Lanka's case is that conducting usiness as usual normalises and legitimises the appalling situation that we currently ha"e. -Sri Lanka deser es some recognition !"or its# progress” – $eter %eap &n an article in the ,uardian newspaper from Octo er 4567# challenging $ouglas Ale<ander0s prior calls for a oycott of the summit# it was claimed y former diplomat Ceter Heap that progress in Sri Lanka on de"elopment# democracy and de* militarization should warrant recognition# and that rights "iolations were not as ad as suggested. &f you are reading this log you will pro a ly understand that this is nonsense# or will e a le to disco"er so# 2uickly. And fortunately it appears neither $a"id %ameron# nor any of his senior staff was fooled. But the "oice of apologist for the Sri Lankan regime within the ,o"ernment should not e underestimated. Liam Fo< may e out of fa"our ut there are a num er of young %onser"ati"e (Cs# led y Aiden Burley and Fames =harton# who are happy to accept free holidays in Sri Lanka and parrot go"ernmental propaganda. +he %onser"ati"e Carty also appear to e in some way in"ol"ed with BGngage Sri LankaB# an anonymous group dedicated to undermining the credi ility of %hannel H 'ews and any other "ocal critic of the Sri Lankan ,o"ernment. Gngage Sri Lanka's we site was registered y a %am ridgeshire %onser"ati"e %ouncillor! Ste"e +ierney and was su se2uently registered to %am ridgeshire %onser"ati"e (ayor Fonathan Farmer. Cerhaps more worryingly# some in the %onser"ati"e Carty e"en seek to downplay the moral gra"ity of human rights a uses. +his was e<emplified at a %ommonwealth conference in Septem er 4567 y Lord 'ase y who# noting disappearances conducted against enemy sympathisers in London during =orld =ar +wo# appeared to legitimise war*time disappearances in Sri Lanka y implying that they are simply a fact of life in conflict. (isrepresenting war*time casualty figures in order to )ustify attendance to the %ommonwealth summit is intellectually dishonest# ut defending practises that amounted to war crimes in order to do so is truly reprehensi le. (eanwhile the Li eral $emocrats are mem ers of Li eral &nternational! an organisation whose Sri Lankan mem er is a part of the @a)apaska regime# and whose leader * @a)i"a =i)esinha * is among the most shrill and strident opponents of in"estigations into human rights "iolations. $ou tless all political parties ha"e those within them who ha"e inappropriate links to nefarious regimes. But as the %onser"ati"es and Li eral $emocrats are parties of ,o"ernment# it is right to e concerned a out the nature of their links to Sri Lanka. -&ot attending would harm the Commonwealth” – William %ague =illiam Hague0s assertion that a oycott of the summit in %olom o would ha"e harmed the interests of the %ommonwealth appears increasingly peculiar gi"en the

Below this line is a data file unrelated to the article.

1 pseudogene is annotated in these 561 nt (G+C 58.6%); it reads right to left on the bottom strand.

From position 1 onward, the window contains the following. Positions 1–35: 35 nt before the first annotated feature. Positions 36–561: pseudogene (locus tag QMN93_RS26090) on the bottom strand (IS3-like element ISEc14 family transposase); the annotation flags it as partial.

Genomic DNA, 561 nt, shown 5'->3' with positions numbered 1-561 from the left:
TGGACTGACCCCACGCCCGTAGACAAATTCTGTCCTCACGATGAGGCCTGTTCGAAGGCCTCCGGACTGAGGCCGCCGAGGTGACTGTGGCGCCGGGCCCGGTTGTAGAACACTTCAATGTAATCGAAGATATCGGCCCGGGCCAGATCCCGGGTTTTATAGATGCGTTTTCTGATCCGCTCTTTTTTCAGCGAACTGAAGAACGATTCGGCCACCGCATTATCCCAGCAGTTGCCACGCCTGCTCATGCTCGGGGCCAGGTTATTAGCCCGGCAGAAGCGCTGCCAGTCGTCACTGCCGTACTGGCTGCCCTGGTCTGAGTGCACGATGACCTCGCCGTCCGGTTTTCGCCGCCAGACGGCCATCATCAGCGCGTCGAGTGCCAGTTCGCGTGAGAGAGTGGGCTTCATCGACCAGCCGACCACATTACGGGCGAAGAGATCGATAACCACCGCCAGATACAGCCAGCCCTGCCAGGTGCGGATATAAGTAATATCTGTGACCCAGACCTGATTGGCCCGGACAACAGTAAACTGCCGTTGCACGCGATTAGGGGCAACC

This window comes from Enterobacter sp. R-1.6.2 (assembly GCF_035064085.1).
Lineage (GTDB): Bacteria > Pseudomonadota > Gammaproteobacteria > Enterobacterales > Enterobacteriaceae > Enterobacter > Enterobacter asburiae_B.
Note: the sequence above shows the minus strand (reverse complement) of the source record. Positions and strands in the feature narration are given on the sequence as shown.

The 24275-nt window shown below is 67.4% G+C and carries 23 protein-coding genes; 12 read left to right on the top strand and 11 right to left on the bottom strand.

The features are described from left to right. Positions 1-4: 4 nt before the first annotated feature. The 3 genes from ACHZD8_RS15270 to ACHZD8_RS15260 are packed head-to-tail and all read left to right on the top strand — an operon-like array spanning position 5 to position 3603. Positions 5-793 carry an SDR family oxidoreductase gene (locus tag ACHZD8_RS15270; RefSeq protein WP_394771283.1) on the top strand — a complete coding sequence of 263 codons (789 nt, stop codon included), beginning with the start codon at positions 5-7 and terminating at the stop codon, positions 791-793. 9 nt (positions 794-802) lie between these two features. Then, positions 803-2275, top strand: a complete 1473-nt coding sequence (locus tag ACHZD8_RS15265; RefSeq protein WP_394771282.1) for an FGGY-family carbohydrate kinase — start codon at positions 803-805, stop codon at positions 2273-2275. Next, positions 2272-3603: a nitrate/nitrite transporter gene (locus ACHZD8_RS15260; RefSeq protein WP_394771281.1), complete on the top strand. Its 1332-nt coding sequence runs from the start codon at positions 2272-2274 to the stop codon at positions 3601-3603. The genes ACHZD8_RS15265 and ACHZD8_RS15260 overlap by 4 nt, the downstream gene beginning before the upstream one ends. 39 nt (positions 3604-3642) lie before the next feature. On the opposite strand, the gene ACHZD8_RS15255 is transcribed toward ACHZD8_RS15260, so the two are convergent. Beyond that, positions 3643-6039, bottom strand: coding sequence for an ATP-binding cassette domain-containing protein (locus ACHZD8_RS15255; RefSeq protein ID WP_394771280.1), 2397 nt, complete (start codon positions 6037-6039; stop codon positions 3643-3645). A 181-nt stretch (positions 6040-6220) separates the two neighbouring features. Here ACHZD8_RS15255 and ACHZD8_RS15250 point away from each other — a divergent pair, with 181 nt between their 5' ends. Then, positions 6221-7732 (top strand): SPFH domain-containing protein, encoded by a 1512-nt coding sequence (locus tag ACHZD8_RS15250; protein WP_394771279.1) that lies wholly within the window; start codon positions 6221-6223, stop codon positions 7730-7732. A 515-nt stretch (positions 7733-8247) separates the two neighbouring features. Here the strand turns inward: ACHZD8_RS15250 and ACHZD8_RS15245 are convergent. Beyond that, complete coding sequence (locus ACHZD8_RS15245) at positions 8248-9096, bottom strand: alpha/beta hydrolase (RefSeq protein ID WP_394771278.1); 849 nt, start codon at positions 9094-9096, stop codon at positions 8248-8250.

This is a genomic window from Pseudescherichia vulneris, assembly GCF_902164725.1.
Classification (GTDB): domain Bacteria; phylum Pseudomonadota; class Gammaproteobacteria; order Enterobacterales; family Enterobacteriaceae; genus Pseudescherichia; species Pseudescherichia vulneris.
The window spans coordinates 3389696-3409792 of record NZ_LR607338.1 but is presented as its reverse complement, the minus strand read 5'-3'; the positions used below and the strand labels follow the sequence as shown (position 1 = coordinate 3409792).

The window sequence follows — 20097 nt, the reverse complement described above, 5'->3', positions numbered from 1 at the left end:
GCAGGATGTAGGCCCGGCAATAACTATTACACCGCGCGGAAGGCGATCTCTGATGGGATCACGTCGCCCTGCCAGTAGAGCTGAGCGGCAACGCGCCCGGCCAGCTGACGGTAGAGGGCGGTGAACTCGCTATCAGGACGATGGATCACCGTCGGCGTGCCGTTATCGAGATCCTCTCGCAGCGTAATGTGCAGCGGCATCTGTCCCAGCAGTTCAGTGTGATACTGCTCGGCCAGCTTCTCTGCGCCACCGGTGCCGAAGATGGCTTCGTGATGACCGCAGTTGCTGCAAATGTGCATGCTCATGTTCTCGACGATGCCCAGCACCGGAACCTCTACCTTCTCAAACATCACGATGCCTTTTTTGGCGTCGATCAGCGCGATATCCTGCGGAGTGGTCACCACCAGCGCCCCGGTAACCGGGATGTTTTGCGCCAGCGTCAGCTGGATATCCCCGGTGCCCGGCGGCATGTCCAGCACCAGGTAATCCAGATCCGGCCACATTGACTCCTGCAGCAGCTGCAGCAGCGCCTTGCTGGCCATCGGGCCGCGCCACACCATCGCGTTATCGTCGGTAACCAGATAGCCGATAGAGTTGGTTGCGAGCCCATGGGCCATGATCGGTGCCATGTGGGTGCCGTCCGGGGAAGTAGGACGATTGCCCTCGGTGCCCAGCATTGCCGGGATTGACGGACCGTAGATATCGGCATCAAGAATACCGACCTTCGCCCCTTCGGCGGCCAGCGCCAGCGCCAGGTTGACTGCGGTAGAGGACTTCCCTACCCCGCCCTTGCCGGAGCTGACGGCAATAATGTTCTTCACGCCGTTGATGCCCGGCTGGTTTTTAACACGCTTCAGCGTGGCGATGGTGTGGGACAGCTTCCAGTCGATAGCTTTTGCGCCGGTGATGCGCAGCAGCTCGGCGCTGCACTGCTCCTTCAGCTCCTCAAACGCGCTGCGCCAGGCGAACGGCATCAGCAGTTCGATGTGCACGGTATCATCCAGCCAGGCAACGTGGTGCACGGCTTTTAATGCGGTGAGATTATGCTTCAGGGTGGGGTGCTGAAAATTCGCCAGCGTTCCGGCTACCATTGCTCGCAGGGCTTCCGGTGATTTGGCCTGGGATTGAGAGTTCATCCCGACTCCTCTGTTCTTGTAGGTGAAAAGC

disintegration that occurred as a direct result of the meeting. +he %ommonwealth0s credi ility as a community of shared "alues .as set out in the Harare $eclaration1 is likely e o"ershadowed for years to come as a result of its preparedness to award the summit ; and su se2uently the chair of the organisation * to a go"ernment accused of war crimes and mass human rights a uses. But it also spoke to the fact that human rights in Sri Lanka are not the British go"ernment's highest priority# and will often come second ehind issues they hold more dearly# e it the status of the %ommonwealth# relations with &ndia# or international trade. 'e"ertheless# the Foreign Office's a ility to make decisions which are not in the interests of human rights in Sri Lanka is limited when it elie"es the world is paying attention. +hus while it largely got away with selling the Sri Lankan ,o"ernment weapons .thanks to the disgraceful lack of scrutiny of the British arms trade1# it found that enough people were paying attention to the %ommonwealth Summit that it had to at least present a human rights rationale for attending. +his argument also flushed out a significant amount of the Foreign Office's strategic thinking. For e<ample# it was increasingly suggested that a oycott of %HO,( would ha"e amounted to a ceding of influence to %hina. ?et the DE's current policy is allowing Cresident @a)apaska to eat his cake and ha"e it! to play off %hina and the =est in such a way as to en)oy the perks of close association with oth without any of the responsi ilities which would usually accompany a close association with either. Glsewhere it was warned that a oycott would risk re*opening colonial di"ides. But this argument appeared to rely on the deeply patronising .and indeed colonial1 assumption that rights are for the =est# and not /the rest0. 'e"lections on the (oreign )""ice*s $osition +he di"ersity and seeming desperation of some of the argumentati"e strands that made up the pro*%HO,( attendance position in Britain spoke in many ways to its collecti"e incoherence. =hilst at the far end of the scale some resorted to more du ious means of making the case# e"en its more moderate proponents seemed totally o stinate in the face of o"erwhelming e"idence of human rights a uses in Sri Lanka and a out what would e achie"ed through attendance. How can this e e<plained3 Beyond the cosy personal relationships that no dou t helped to account for some of these "iews . oth Ceter Heap and Lord 'ase y are part of the deeply pro*regime /%onser"ati"e Friends of Sri Lanka0 group# for instance1# and notwithstanding the institutional failings of the %ommonwealth# this pattern largely reflected the ongoing lack of understanding of Sri Lankan issues within diplomatic circles# the entrenchment of "ested interests# and the corresponding lack of leadership that this im ued. By way of contrast# the %anadian $epartment of Foreign Affairs and +rade

demonstrated what could e achie"ed when the difficult issues are confronted head on ; taking a principled stand# whilst thinking creati"ely a out how to ring a out positi"e change in Sri Lanka. 'onetheless# while the British go"ernment snu ed calls for a oycott# the fact that they did then go out of their way to make sure human rights "iolations were flagged in their "isit# and the fact that they made the welcome commitment to demanding an &nternational &n"estigation on Sri Lanka# shows that if enough scrutiny and pressure is applied then the Foreign Office can e rapid# decisi"e# and a force for good. +he key thing is to let them know that we are watching. Posted by Thavam